Saturday, May 22, 2010

Open Thread

Have we missed any news stories?

We all hear of people using fake identification to sneak into institutions or fake professional papers such as doctor, airline pilot, university professor, etc.

Now someone has used fake papers to get into the military, even getting secret clearance.

Evidently an oil rig in the North Sea went rogue and mavericky, so they are trying to shut it down to avoid a disaster.

It is difficult for a government to grasp the truth once it comes untethered from the truth. If I remember correctly, a while back federal regulators were caught in sexual escapades with oil people they were regulating.

President Obama stated "It seems as if permits were too often issued based on little more than assurances of safety from the oil companies. That cannot and will not happen anymore. To borrow an old phrase, we will trust but we will verify."

The reality is however that "The people will trust and the government will verify". Thus, nothing has changed and this will be repeated.

Should oil rig permits, if drilling offshore is allowed in the future, be approved by a panel of local citizens (a jury) in areas that could be damaged?

One model for real property evaluation has been blogged about here on Dredd Blog, so we wonder why that would not be beneficial in other scenarios too.

Also, in all poison oil disasters, if the oil company executives did wrong should their personal wealth go toward paying for the damages?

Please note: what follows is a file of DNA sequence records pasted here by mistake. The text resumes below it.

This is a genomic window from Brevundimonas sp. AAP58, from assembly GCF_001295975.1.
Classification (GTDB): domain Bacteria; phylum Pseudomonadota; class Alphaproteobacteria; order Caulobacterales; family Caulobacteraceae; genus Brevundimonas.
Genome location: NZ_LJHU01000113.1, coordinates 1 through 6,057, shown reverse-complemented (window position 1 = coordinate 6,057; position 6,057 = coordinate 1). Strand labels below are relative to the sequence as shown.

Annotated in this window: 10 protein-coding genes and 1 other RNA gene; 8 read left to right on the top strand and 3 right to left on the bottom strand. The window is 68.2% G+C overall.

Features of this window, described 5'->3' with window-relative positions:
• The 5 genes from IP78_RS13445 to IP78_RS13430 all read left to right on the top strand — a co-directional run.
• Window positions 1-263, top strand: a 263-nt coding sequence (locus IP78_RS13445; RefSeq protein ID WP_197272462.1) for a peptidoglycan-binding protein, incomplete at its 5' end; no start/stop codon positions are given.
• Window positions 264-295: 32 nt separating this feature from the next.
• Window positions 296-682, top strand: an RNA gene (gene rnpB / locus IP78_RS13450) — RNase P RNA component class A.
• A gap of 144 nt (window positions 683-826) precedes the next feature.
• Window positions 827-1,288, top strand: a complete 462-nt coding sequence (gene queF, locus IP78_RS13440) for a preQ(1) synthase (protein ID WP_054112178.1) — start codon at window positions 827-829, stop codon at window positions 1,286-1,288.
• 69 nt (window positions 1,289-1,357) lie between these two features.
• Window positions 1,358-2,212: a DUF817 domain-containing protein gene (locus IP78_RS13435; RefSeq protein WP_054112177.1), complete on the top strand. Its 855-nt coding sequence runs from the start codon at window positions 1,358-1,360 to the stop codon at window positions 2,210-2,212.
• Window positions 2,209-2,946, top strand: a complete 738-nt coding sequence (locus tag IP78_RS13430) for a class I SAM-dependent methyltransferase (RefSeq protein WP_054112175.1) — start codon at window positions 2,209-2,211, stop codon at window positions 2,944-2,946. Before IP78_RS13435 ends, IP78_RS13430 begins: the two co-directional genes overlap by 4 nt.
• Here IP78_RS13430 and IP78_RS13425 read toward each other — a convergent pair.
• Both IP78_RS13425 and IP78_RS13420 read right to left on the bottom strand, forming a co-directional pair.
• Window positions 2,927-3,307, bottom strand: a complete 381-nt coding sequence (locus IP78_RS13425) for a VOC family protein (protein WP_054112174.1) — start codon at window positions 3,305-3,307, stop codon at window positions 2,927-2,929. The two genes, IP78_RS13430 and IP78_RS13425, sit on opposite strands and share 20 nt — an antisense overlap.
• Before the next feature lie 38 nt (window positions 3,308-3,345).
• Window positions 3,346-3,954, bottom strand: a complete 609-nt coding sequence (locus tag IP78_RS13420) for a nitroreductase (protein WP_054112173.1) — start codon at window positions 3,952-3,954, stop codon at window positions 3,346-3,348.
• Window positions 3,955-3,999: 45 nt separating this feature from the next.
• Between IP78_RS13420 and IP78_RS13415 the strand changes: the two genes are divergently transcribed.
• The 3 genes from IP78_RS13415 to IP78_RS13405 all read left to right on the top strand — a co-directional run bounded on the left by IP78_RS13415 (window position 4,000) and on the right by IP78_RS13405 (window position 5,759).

The idea is to protect at both ends of the equation, during permitting and after wrongs have been committed.

Currently both ends are open to negligence and intentional wrongs without personal accountability.

Much of the Gulf Coast population is now beginning to come out of shock to cry about the Gulf Oil Disaster says a good NY Times Article on the real-life devastation ongoing there. One can't help feel for the innocent who the drill baby drill leaders have virtually destroyed.


  1. Regulatory capture is a well studied and documented phenomenon, and really represents nothing more than the "revolving door" that the government has become. Honest people often start out working for the government, then move to the private sector for the money, then back to the government in a higher position later to influence policy, then back to the private sector as a reward, etc. While we might rail against such practices by regulators and garden variety bureaucrats, it actually mirrors the practices of the politicians and other elite of the system (Dick Cheney and his bunch are the shining examples) who do this all purposely as a means of looting the treasury, steering government contracts, and dismantling the regulatory process.

    The solution? The collapse of the Federal Government, which is already well underway, and its replacement by an as yet unspecified arrangement(s). My personal belief is that the US will fracture into several/many smaller states - possibly coexisting with the remains of an extremely hollowed out state on the east coast - over the course of the next century, no doubt with a great loss of life and strife in the process. The current arrangement has simply grown too big and too corrupt to continue being useful for anyone but the elite, who are already busy feeding on its carcass as we speak. I'll even go out on a limb: first shots fired in the next American revolution no later than 2015 (actually, they already have been, they just haven't been recognized as such - see Joe Stack), and wholesale dissolution and reorganization no later than 2025 (both extremely conservative predictions - could be much faster than that). That's if larger factors like natural disasters and/or nuclear war don't make the whole thing academic first.